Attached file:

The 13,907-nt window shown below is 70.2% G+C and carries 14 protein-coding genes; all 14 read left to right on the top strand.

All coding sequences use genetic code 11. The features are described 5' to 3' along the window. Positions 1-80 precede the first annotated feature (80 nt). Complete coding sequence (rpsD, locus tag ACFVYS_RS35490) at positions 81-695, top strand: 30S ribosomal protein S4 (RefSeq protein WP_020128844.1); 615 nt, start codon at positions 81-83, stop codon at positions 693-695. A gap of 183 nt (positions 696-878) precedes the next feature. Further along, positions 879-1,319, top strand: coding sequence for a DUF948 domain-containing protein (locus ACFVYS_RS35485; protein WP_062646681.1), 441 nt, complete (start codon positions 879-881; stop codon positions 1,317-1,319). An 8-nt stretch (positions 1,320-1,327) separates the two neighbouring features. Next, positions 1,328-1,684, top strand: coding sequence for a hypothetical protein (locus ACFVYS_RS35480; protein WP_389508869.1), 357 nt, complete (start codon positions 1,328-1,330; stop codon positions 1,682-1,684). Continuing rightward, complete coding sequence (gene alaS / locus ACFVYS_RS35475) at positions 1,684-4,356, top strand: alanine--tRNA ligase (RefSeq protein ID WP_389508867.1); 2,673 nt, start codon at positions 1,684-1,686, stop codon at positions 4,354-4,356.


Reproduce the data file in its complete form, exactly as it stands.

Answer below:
The 13,907-nt window shown below is 70.2% G+C and carries 14 protein-coding genes; all 14 read left to right on the top strand.

All coding sequences use genetic code 11. The features are described 5' to 3' along the window. Positions 1-80 precede the first annotated feature (80 nt). Complete coding sequence (rpsD, locus tag ACFVYS_RS35490) at positions 81-695, top strand: 30S ribosomal protein S4 (RefSeq protein WP_020128844.1); 615 nt, start codon at positions 81-83, stop codon at positions 693-695. A gap of 183 nt (positions 696-878) precedes the next feature. Further along, positions 879-1,319, top strand: coding sequence for a DUF948 domain-containing protein (locus ACFVYS_RS35485; protein WP_062646681.1), 441 nt, complete (start codon positions 879-881; stop codon positions 1,317-1,319). An 8-nt stretch (positions 1,320-1,327) separates the two neighbouring features. Next, positions 1,328-1,684, top strand: coding sequence for a hypothetical protein (locus ACFVYS_RS35480; protein WP_389508869.1), 357 nt, complete (start codon positions 1,328-1,330; stop codon positions 1,682-1,684). Continuing rightward, complete coding sequence (gene alaS / locus ACFVYS_RS35475) at positions 1,684-4,356, top strand: alanine--tRNA ligase (RefSeq protein ID WP_389508867.1); 2,673 nt, start codon at positions 1,684-1,686, stop codon at positions 4,354-4,356.